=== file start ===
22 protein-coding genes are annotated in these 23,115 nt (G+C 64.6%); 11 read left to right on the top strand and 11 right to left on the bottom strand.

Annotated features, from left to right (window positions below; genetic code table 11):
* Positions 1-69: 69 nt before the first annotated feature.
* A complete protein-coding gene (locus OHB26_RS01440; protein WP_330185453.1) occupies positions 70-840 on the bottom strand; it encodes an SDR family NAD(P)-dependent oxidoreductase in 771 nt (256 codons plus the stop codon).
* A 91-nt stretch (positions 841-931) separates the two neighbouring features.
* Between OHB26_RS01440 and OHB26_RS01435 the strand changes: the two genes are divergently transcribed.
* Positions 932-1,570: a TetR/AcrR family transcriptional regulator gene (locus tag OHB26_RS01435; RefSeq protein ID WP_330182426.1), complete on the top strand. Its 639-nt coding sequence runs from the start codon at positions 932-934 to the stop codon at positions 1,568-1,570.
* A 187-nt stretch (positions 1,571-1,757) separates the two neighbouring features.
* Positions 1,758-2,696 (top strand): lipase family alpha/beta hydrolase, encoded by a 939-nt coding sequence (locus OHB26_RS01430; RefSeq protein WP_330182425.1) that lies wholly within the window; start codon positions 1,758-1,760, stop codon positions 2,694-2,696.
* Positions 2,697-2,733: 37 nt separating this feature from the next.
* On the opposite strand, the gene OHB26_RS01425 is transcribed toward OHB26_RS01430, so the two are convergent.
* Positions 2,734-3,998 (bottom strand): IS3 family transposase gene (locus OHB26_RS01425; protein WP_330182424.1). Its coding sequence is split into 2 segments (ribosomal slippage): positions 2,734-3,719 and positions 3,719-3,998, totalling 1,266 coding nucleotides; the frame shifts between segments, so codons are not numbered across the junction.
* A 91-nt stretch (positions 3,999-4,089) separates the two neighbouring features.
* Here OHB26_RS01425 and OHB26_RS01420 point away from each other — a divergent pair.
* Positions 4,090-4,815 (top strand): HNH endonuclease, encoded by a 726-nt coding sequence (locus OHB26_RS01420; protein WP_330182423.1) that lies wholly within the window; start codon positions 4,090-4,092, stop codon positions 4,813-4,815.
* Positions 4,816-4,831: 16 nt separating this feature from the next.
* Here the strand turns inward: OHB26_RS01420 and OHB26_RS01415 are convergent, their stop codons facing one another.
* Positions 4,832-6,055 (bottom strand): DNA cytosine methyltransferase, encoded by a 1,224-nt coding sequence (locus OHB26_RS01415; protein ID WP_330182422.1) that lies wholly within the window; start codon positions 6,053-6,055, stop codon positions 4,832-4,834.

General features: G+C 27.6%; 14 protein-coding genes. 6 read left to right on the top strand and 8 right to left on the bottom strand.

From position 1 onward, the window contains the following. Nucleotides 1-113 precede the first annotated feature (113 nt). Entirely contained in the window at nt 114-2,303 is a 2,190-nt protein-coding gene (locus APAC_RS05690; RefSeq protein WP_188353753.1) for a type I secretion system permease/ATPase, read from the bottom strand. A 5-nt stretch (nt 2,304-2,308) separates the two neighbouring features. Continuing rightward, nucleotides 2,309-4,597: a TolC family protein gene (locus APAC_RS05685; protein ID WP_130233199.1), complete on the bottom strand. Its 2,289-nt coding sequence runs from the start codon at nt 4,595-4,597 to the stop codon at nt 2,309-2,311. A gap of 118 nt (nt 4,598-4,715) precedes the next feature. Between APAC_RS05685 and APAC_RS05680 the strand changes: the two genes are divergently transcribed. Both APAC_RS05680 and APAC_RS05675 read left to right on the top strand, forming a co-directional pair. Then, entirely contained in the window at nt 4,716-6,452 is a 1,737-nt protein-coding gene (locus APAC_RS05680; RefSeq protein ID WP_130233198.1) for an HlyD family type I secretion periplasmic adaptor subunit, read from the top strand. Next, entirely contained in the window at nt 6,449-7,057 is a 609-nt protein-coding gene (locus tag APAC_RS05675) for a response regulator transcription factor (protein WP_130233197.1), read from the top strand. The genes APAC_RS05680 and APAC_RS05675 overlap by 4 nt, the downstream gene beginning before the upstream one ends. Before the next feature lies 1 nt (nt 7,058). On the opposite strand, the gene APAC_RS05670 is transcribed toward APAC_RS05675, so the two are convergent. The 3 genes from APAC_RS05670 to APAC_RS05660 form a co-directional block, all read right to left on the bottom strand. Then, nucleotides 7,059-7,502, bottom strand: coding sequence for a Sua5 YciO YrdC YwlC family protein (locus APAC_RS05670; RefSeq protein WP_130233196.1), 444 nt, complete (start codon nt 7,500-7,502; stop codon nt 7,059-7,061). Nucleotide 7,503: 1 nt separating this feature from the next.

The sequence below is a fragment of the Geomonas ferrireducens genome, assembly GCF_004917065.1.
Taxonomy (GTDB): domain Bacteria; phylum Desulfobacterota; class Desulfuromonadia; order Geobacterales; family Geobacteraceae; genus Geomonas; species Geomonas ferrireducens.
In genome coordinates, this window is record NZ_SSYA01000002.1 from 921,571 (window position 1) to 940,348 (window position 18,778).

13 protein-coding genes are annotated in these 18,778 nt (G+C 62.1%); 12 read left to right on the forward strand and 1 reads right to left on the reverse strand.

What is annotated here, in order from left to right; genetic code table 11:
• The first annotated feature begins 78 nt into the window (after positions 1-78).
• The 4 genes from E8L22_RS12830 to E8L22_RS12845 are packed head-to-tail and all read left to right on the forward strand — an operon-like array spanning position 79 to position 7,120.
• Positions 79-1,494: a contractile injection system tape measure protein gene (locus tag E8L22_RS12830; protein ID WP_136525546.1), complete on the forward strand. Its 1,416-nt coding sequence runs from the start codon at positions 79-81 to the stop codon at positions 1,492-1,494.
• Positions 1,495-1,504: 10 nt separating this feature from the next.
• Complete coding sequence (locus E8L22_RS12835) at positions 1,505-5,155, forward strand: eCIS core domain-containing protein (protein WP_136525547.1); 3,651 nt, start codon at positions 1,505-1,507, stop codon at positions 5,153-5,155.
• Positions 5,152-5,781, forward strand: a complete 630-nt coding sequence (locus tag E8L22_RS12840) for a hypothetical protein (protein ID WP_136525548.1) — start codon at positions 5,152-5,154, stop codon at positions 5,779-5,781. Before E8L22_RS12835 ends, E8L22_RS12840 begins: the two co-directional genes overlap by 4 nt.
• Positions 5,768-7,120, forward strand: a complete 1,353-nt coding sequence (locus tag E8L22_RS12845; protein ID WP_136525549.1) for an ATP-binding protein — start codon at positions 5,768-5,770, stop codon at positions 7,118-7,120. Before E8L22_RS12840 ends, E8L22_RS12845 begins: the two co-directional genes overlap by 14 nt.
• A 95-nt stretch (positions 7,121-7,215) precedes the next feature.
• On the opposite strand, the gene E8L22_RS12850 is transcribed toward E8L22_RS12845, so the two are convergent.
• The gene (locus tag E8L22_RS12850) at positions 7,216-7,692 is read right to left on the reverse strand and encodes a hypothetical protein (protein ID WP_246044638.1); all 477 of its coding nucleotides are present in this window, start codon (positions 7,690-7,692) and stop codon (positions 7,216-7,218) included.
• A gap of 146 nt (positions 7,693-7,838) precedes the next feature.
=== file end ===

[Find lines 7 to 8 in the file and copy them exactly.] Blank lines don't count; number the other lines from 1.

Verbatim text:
* Positions 932-1,570: a TetR/AcrR family transcriptional regulator gene (locus tag OHB26_RS01435; RefSeq protein ID WP_330182426.1), complete on the top strand. Its 639-nt coding sequence runs from the start codon at positions 932-934 to the stop codon at positions 1,568-1,570.
* A 187-nt stretch (positions 1,571-1,757) separates the two neighbouring features.